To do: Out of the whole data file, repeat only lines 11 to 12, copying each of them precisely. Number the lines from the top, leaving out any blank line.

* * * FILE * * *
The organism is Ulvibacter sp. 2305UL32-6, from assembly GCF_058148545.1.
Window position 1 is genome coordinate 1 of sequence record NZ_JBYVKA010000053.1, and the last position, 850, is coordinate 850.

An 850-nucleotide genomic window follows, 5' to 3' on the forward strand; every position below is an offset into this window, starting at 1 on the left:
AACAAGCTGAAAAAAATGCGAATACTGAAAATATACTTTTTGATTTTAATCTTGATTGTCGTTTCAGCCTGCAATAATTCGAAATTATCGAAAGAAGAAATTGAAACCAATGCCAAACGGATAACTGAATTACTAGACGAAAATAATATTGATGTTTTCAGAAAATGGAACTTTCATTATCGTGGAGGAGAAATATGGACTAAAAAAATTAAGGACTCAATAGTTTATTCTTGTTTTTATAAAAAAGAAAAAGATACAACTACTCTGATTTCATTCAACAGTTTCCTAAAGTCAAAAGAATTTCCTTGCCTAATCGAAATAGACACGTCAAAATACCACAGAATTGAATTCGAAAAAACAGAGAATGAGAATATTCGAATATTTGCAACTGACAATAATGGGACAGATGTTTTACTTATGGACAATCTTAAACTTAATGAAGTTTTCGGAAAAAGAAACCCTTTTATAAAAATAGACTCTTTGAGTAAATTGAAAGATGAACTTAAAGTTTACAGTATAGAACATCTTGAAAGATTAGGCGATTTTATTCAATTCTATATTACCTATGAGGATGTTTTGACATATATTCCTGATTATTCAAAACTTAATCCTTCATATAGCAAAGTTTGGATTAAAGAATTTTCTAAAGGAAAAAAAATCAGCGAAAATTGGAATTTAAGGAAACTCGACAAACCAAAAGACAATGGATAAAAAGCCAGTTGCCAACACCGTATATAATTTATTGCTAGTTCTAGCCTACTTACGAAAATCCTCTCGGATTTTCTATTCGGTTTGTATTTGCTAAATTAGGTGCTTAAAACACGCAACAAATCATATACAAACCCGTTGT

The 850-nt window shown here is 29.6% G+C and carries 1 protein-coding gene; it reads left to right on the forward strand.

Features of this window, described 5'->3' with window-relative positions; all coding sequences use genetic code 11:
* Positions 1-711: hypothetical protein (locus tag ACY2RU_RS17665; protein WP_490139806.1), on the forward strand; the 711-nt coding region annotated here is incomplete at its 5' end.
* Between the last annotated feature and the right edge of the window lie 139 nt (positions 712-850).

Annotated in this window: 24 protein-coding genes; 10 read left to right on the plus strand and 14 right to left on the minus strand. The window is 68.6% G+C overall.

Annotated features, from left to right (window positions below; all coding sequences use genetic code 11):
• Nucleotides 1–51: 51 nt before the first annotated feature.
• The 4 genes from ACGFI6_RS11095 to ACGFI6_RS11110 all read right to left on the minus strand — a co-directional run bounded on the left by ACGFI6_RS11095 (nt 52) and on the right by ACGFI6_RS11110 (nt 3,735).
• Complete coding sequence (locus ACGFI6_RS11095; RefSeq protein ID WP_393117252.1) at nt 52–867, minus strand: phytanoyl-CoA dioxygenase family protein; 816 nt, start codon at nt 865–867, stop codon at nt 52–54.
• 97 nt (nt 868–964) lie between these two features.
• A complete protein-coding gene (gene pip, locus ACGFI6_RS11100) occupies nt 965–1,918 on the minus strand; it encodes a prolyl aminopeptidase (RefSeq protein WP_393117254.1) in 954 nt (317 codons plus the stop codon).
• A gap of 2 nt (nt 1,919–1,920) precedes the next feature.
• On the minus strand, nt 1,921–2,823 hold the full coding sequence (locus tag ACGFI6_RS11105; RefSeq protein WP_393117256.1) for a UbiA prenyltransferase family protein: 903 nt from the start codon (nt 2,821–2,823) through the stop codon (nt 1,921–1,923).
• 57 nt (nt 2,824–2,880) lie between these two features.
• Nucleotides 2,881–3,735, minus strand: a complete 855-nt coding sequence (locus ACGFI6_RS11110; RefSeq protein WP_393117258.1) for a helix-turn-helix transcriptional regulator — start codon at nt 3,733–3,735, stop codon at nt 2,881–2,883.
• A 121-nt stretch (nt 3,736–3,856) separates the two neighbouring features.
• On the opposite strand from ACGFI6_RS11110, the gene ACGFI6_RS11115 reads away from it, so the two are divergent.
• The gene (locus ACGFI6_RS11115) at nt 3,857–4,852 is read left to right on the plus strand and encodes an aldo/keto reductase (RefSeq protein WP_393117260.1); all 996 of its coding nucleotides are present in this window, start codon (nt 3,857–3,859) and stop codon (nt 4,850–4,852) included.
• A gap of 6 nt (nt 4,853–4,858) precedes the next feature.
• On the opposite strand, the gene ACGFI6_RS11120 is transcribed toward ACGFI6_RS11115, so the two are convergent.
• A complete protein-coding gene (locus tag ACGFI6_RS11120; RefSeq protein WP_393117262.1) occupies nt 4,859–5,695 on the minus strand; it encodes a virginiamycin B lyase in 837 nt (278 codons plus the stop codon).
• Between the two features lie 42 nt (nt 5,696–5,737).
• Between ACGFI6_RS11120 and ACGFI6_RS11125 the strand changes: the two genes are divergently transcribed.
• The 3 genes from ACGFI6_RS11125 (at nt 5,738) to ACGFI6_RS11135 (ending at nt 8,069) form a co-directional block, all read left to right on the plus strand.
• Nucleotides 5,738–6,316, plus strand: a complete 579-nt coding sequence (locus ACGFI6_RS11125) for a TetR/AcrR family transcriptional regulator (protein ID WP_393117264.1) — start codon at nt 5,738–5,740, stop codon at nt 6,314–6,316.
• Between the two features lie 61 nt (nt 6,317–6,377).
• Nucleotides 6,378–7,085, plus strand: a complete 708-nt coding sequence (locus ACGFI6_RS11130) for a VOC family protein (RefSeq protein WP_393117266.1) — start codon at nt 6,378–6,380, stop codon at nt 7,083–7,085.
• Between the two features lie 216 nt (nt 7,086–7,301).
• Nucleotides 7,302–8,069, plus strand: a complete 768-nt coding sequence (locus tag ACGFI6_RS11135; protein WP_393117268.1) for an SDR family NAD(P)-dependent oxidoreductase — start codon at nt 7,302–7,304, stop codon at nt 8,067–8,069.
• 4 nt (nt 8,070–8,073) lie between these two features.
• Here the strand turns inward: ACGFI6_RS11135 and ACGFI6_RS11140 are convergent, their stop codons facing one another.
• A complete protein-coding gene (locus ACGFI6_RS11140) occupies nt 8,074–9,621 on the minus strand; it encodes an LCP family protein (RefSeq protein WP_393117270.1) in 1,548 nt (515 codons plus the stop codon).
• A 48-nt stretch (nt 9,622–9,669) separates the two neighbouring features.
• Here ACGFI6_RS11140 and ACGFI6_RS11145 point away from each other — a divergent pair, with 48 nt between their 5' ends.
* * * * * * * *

• Nucleotides 1–51: 51 nt before the first annotated feature.
• The 4 genes from ACGFI6_RS11095 to ACGFI6_RS11110 all read right to left on the minus strand — a co-directional run bounded on the left by ACGFI6_RS11095 (nt 52) and on the right by ACGFI6_RS11110 (nt 3,735).